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Farmer wonders why USDA rushed to sell biotech corn

by Robert Schubert
CropChoice editor

(Thursday, May 15, 2003 -- CropChoice news) -- Jerry Rosman says the government sold his genetically engineered corn, a type that the European Union does not accept for human use, to Cargill for processing into food and feed products. In addition, some scientists believe that something in the corn may have played a role in the false pregnancies among Rosman's sow herd.

"I don't think there's a farmer out here who would knowingly put an unsafe product on the consumer's plate. But the government and Cargill did," said Rosman, a former Iowa corn and hog farmer. He had received a loan from the U.S. Department of Agriculture's Farm Service Agency to grow the corn. However, an extended civil lawsuit within the family partnership put the corn under control of the court. It also tied up Rosman's money so that he couldn't pay back the loan. Eventually, the court turned the corn over to the FSA.

Did the U.S. Department of Agriculture tell Cargill about the genetically modified organisms? If so, why did Cargill accept the corn given its policy on biotech food bound for Europe? If not, why didn't Cargill's tests detect the unwanted genetics? Why didn't USDA listen to calls from Rosman, farm and environmental organizations to keep the corn so that scientists could continue researching the possible relationship between mycotoxins and the pseudopregnancies?

Bert Farrish, deputy administrator for commodity operations of the USDA's Farm Service Agency, said about 19,000 bushels of the corn were delivered to Koster Grain Co. in Iowa early in February.

However, one of the haulers, who requested anonymity, said he delivered the loads to the Cargill plant in Blair, Neb. The facility processes corn into sweetener and oil for use in human food, and produces gluten and lysine for livestock feed.

The corn was weighed at the Hancock Grain Company's scale in Portsmouth, Iowa, said Rosman, emphasizing that the government wanted to cover the tracks to Cargill.

The problem with Cargill taking the corn was that the insect- and herbicide-resistant corn is on the list of varieties that the company supposedly won't accept. According to the February and current "Cargill-AGM Daily Word" newsletters:

"...We cannot accept any corn varieties that are not approved in the European Union. Hybrids we can NOT accept include the following:

Biotech Trait Name
Roundup Ready((r)) Corn (all hybrids and stacks)
YieldGard/Roundup Ready Corn
Herculex I((r)) Corn
YieldGard((r)) + Liberty Link((r)) Corn
YieldGard((r)) Rootworm corn and any stacks (approval pending)."

Rosman grew the first, second and fourth on the list.

"It's important to remember," Rosman said, " that all of the grain is dumped into the same pits and moved about on the same conveyor system." A number of grain haulers confirmed that.

Although they are approved for livestock feed in Europe, lack of segregation at the plant means they likely are used to produce oil and sweetener, the processing of which supposedly removes the genetically modified traits.

In Rosman's view, the USDA, in taking title to the corn last year, broke the Monsanto technology agreement he had signed by selling the corn to Cargill. That agreement had made him, not Monsanto, responsible for steering his harvest out of European Union food chanels.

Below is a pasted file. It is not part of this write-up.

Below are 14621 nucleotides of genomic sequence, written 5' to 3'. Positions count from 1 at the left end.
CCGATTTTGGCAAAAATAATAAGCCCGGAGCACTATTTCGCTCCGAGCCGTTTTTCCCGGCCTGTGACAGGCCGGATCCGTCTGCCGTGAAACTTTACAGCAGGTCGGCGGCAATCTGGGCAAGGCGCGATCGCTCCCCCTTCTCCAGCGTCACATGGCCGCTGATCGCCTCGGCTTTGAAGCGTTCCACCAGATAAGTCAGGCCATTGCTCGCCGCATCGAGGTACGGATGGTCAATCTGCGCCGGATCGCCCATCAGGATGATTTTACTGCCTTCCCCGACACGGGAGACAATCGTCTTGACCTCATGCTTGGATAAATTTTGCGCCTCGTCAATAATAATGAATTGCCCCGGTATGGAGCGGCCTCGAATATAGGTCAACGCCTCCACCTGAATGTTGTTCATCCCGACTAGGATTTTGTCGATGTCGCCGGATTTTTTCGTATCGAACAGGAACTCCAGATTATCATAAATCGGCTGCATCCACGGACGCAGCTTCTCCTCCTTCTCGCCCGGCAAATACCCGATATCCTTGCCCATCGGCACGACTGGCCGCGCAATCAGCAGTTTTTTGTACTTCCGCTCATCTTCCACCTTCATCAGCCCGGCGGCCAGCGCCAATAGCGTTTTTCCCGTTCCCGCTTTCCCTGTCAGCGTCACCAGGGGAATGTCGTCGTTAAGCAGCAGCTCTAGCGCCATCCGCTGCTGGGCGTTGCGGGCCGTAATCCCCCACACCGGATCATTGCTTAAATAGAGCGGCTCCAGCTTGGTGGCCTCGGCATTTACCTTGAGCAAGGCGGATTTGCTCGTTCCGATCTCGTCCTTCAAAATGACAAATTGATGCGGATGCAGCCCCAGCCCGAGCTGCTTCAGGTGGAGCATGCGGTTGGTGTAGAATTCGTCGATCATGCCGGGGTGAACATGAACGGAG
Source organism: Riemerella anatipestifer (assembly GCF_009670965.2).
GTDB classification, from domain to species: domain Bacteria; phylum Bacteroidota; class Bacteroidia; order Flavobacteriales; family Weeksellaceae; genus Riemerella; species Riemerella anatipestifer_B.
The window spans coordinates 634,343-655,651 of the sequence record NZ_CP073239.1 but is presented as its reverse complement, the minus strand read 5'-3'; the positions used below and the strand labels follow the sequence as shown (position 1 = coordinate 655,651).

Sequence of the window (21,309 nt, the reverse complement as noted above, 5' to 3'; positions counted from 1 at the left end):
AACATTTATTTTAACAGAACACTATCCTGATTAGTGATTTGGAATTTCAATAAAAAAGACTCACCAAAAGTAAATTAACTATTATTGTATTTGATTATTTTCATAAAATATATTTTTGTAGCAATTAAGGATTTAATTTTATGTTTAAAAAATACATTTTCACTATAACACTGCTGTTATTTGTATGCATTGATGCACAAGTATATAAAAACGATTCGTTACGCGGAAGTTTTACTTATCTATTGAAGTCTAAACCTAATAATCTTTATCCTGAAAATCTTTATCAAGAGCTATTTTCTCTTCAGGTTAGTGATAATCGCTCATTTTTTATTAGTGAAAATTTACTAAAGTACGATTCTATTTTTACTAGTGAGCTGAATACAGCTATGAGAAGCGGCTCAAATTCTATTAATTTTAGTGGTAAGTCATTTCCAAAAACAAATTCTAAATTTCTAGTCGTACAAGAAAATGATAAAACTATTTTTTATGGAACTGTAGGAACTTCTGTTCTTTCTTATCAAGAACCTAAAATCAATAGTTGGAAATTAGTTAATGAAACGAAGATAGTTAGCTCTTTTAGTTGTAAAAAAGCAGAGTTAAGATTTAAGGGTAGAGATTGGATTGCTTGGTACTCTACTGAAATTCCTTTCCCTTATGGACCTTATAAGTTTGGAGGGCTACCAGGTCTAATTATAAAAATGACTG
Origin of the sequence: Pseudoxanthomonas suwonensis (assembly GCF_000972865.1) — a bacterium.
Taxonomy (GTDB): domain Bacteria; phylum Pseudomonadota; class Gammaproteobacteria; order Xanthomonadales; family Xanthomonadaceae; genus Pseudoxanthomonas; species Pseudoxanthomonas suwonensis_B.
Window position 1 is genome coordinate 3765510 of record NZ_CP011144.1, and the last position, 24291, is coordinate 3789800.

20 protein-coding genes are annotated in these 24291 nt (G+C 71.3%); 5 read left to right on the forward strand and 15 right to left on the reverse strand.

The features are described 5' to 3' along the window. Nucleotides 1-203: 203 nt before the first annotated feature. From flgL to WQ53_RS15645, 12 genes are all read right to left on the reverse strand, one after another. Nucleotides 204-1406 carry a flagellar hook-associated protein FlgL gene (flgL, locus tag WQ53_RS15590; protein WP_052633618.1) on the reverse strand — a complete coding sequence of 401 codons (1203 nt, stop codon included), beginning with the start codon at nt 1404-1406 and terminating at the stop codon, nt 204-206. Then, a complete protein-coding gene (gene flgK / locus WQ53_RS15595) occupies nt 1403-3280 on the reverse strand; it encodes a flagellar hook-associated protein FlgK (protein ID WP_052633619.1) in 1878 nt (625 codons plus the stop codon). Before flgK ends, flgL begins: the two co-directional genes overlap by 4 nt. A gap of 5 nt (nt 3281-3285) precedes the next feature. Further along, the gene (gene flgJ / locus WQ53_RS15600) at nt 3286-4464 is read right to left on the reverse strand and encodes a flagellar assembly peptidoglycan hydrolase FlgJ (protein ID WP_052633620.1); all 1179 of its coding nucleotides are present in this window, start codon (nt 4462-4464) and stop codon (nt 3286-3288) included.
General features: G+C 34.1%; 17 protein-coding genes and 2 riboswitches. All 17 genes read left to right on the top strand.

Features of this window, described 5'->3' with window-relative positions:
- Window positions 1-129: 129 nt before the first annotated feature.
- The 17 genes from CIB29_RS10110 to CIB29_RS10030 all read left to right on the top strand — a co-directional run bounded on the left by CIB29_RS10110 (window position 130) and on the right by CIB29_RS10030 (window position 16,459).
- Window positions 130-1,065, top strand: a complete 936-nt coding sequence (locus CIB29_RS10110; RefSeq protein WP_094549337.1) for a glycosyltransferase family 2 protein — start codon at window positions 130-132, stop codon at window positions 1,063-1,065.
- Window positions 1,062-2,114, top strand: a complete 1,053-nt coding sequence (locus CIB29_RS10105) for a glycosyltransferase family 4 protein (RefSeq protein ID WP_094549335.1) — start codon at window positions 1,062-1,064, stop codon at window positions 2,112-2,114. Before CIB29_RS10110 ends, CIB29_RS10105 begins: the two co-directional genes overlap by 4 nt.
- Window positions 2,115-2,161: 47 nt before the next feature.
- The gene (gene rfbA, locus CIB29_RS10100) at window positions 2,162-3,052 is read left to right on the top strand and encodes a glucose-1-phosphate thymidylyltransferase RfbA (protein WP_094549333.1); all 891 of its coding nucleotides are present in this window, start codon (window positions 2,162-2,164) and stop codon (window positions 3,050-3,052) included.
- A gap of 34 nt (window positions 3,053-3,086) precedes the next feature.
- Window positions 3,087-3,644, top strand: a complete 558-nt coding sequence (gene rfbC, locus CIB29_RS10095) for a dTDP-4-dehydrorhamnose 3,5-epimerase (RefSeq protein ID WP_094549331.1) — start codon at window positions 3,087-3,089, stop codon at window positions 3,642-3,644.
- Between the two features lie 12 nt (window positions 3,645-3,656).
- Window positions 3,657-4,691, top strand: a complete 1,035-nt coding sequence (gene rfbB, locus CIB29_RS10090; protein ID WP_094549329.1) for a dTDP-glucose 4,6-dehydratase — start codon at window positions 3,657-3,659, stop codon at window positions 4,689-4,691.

Cargill challenged Rosman's charge of product misrepresentation.

"We inspect, test and re-test every load and are confident of the quality of every product that leaves our facilities," said Cargill spokesman Bill Brady. He wouldn't comment on the Rosman corn purchase.

And then there's the issue of the false pregnancies in Rosman's sow herd.

The Iowa Farmers Union and the environmental organization Friends of the Earth last year implored the government to prevent the corn from entering the food and feed supply. Keeping the corn would allow for scientific analysis of known and unknown mycotoxins that might have contributed to pseudopregnancies in Rosman's and others' sow herds. It was for this reason that scientists with the Agricultural Research Service and environmental groups wrote to the judge in the family lawsuit that the corn be kept.

The USDA seemed to understand. It granted Rosman two 30-day extentsions on his loans. But in early November the Department changed course and tried to sell 950 bushels to an area ethanol plant. It rejected the corn because of high fusarium levels. Producing ethanol from corn with a toxin tends to concentrate the them in the gluten by-product that is used as animal feed, Rosman said.

Afterward, the FSA agreed to another unspecified extension that would allow the groups to obtain the money to buy the corn. But in January, the G&R Grain and Feed Company in Portsmouth bought the corn and mixed it with its other feed grain.

That action prompted Chris Peterson of the Iowa Farmers Union to ask why Secretary of Agriculture Ann Veneman would "allow her Department to sell this corn to a feed company before finishing a scientific investigation to learn if it is harmful to pigs or other farm animals? We want sound science to avoid reproductive problems in Iowa's swine herds. Independent hog farmers have told us that this problem could be the final blow to their farms."

Friends of the Earth purchased 5,500 bushels and is trying to buy the remaining 15,000 to hold for research.

The January sale of 950 bushels and February's deal with Cargill for the 19,000 bushels makes make it appear that USDA is hiding something, Rosman said. "Why doesn't it want the corn tested? Why would the Commodity Credit Corporation, which overseas hundreds of millions of bushels of grain, be in such a rush to get rid of this corn? Why is USDA pressuring researchers not to study the corn?"